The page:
Letter 11 – Small Milkweed Bug Nymphs
Subject: Elder of some sort??
Geographic location of the bug: Vermont
Time: 07:47 PM EDT
Your letter to the bugman: Hi Daniel – thank you so much for your comments on my orchard Spider from June…Need your help again. Saw these two on milkweed and I think I interrupted a lovefest..My guess is some type of Elder??
I am happy to send you as many images as you would like…Im a professional commercial photographer, but I love wildlife, astro and MACRO photography as my hobby. I take LOTS of bug pics! Thanks again for your help! Have a great weekend!
How you want your letter signed: Caroline Minneci
We are not certain what an elder is, other than a person of greater age. These are definitely not elders. They are immature Small Milkweed Bugs, Lygaeus kalmii, which are pictured on BugGuide. They were also most certainly not mating, though they are a communal species.
Letter 12 – Small Milkweed Bugs
What’s this bug?
This picture was taken 1/8/08 at about 10am at Watertown, NY. The surface has a SE exposure and the outside temperature is about 62 deg. F. Thank you.
These are actually Small Milkweed Bugs, Lygaeus kalmii. We mistakenly originally identified them as Boxelder Bugs, but actually magnifying the original thumbnail revealed our original error.
Letter 13 – Small Milkweed Bugs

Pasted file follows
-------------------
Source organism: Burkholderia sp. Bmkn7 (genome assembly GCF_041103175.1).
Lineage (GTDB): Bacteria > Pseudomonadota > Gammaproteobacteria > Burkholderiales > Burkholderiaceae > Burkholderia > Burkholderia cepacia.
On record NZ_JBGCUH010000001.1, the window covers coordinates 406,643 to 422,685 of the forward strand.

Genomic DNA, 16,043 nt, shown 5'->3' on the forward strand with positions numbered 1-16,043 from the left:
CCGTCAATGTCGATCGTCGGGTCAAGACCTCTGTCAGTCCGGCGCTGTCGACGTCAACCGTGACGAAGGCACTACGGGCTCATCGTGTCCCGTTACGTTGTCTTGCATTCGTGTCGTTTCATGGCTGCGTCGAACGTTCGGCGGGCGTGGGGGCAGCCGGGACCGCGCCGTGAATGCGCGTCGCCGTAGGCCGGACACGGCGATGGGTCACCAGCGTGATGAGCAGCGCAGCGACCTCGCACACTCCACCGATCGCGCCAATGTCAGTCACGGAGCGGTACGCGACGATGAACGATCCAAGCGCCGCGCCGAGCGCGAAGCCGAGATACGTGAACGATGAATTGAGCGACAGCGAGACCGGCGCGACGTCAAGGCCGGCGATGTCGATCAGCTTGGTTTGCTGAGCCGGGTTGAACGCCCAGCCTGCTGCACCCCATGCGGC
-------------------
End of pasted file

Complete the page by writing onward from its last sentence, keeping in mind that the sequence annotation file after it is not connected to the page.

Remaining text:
PLease tell me what this bug is and where it’s coming from??
Tue, Dec 9, 2008 at 10:45 AM
Hello, we are purchasing a foreclosure home that has been vacant since May 2008, vacant except for an infestation of these little critters (see picture). They are only outside, seem to be hovering around the overgrown bushes and weeds and living in the gaps of the wood beams. By infestation I mean thousands. They are slow moving and huddle in groups.They are grey/black with red markings and about 3/4 inch long. They don’t appear to fly. If you could please tell me what they are, why they are there and if they are dangerous I would appreciate it.
North Glendale, Arizona
These are Small Milkweed Bugs, Lygaeus kalmii, and they are perfectly harmless. The insect feeds on the pods of Milkweed Plants, and it is possible that the previous owner had a butterfly garden. It is also possible, though you did not indicate the actual circumstances, that this home is part of a new development that was originally natural open space. According to Charles Hogue in Insects of the Los Angeles Basin: “it normally feeds on the pods, stems, and seeds of the milkweed. As this plant seems to be declining locally in the face of human progress, the insect will no doubt become increasingly rare.”
Letter 14 – Small Milkweed Bugs: adults and a nymph
Hi Bug Man….
a search on your webpage suggests that these are Small Milkweed bugs. Is the one in the upper left hand corner also a small Milkweed bug (perhaps a WEE small milkweed bug)? Or is it another species altogether? The bugs were found, appropriately, on a swamp milkweed pod.